Staying Honest With Your SEO
Earlier this week I read a post by Jayson Demers on Forbes where he poses the questions ‘Is your SEO campaign really going as well as you think it is’.
Here, Jayson touches on some classic ‘biases’ and bad habits that we have all fallen prey to here at Adster (mostly me), and some very important things to keep in mind if one is intent on succeeding ‘for reals’ with your SEO efforts.
Most specifically, the Forbes article struck close to home with an experiment we’re running on an in house ‘play site’.
Adster’s Hobby Site
College Basics (operated jointly by the Adster team) is a medium sized, educational resource with loads of good content…but alas, a site where only a small portion of this good content seems to perform well in Google.
What a perfect (and consequence free!) place to test SEO concepts and strategies, push our luck, fail fabulously, and if we’re really lucky, make a few bucks in the process!
Accordingly, part of our goal with this site is to identify single pages with room for improvement, then test the following Adster SEO tactics to see how much they move the needle:
- Freshening and lengthening/re-writing thin, borderline useful content
- Implementing simple UI upgrades, multiple images, and other usability goodies.
- Adding additional relevant ‘internal’ links from across the site.
- Adding fresh, relevant backlinks from bloggers and other influencers.
Go time! (Sorta)
By sheer virtue of the time it takes to getting around to doing things (we DO spend a fair bit of time knocking it outta the park for our clients), we wound up staggering these 4 concepts over the span of a couple months – and thank goodness we did!
Thanks to dutiful annotations in Google Analytics, we’ve got to witness some impressive performance improvements that may (or may not) have aligned with our efforts – or lack of effort.
To that end, here’s a few reminders and takeaways when it comes to staying honest with your SEO:
Tunnel vision on ‘head terms’
To be certain, there are a handful of ‘head terms’ that we’d like to see some improvements for ranking wise. However, if we were simply focusing on these rankings, we would be missing out on something far more cool: the fact that this page has seen a 270% year over year increase in new users (isolated from a much more modest site-wide increase of 22%) and some incredible increases in time on site and bounce rate.
While our rankings for the main search terms have only improved incrementally, we’re now ranking far better for dozens of ‘related’ terms.
Know how to read your datas
Looking back over time, we know that this site is a seasonal site that ebbs and flows with the college intake and high school schedule. Accordingly if we were only looking at the last 12 months, we would be unable to see these organic up and down trends. While it looks like we’ve got a bit of a down trend happening, by looking further back we can see we’re bucking a 5 year old trend that happens in late spring every year.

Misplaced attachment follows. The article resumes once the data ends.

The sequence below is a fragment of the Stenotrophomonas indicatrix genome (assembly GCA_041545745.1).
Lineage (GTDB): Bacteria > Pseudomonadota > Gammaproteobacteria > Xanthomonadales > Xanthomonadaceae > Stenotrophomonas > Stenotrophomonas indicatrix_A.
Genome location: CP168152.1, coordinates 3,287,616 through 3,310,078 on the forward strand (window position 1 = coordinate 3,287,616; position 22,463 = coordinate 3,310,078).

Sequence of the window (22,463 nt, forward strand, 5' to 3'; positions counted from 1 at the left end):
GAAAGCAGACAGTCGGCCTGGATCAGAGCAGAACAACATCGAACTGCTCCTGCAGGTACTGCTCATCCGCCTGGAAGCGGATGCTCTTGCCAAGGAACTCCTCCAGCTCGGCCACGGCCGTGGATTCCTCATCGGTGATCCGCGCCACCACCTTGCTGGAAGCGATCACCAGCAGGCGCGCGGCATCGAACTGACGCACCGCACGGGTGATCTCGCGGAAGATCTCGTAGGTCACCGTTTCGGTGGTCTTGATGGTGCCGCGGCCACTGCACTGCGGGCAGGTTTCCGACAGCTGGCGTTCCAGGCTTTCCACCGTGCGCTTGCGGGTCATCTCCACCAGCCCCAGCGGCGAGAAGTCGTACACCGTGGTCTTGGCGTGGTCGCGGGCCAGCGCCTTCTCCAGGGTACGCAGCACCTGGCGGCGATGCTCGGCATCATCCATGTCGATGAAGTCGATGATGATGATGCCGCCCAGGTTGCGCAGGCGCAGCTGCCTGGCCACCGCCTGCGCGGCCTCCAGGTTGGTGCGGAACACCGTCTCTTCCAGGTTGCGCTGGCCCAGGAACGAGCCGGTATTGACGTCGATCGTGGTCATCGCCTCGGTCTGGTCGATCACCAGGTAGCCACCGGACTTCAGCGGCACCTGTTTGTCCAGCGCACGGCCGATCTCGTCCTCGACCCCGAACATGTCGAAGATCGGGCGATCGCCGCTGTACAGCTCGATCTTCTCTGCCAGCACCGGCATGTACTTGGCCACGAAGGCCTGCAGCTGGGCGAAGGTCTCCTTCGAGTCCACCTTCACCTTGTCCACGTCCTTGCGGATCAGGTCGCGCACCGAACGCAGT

Beware the Confirmation Bias trap
Some level of adherence to being scientific about our approach is critical to effective SEO. Had we tested all of our theories and rolled out our plans all at once, it would have been impossible to know which individual tactic created our impressive initial gains. This of course further driving home our individual biases on which parts of an SEO strategy are ‘the really important parts’, leading to no one learning, well, anything.
Best Practices are best Practices for a reason
There is nothing in our SEO plan that is trendy, controversial, cutting edge, or otherwise attention grabbing. While initial signs point to on our page improvements giving a substantial lift, it will be interesting to see over time how our holistic link building efforts play out.
Further, while this approach – in this order – seems to be working well for an informative blog post on an education site, I suspect the same couldn’t be said for a small business writing 5000 words for each of their service pages (yawn).
In the end, I suspect that all of strategies working together will yield the greatest results. However, while no individual approach we’ve taken here could possibly be considered as NOT being valid, by understanding the effort in versus reward out relationship, we’re best poised to refine and maximize our efforts.
Always be testing.
If I’ve had any luck as an SEO’er, it’s because I’m a curious guy, and probably because I’m not afraid to break things (Known in SEO speak as ‘testing’).
While SEO comes with no guarantees, doesn’t always work as predicted, and can create no end of educational/apologetic client conversations, gains like we’ve had with our play site are hard to deny.
If you’re looking for an SEO team who isn’t afraid to put their money where their mouth is, give me a shout!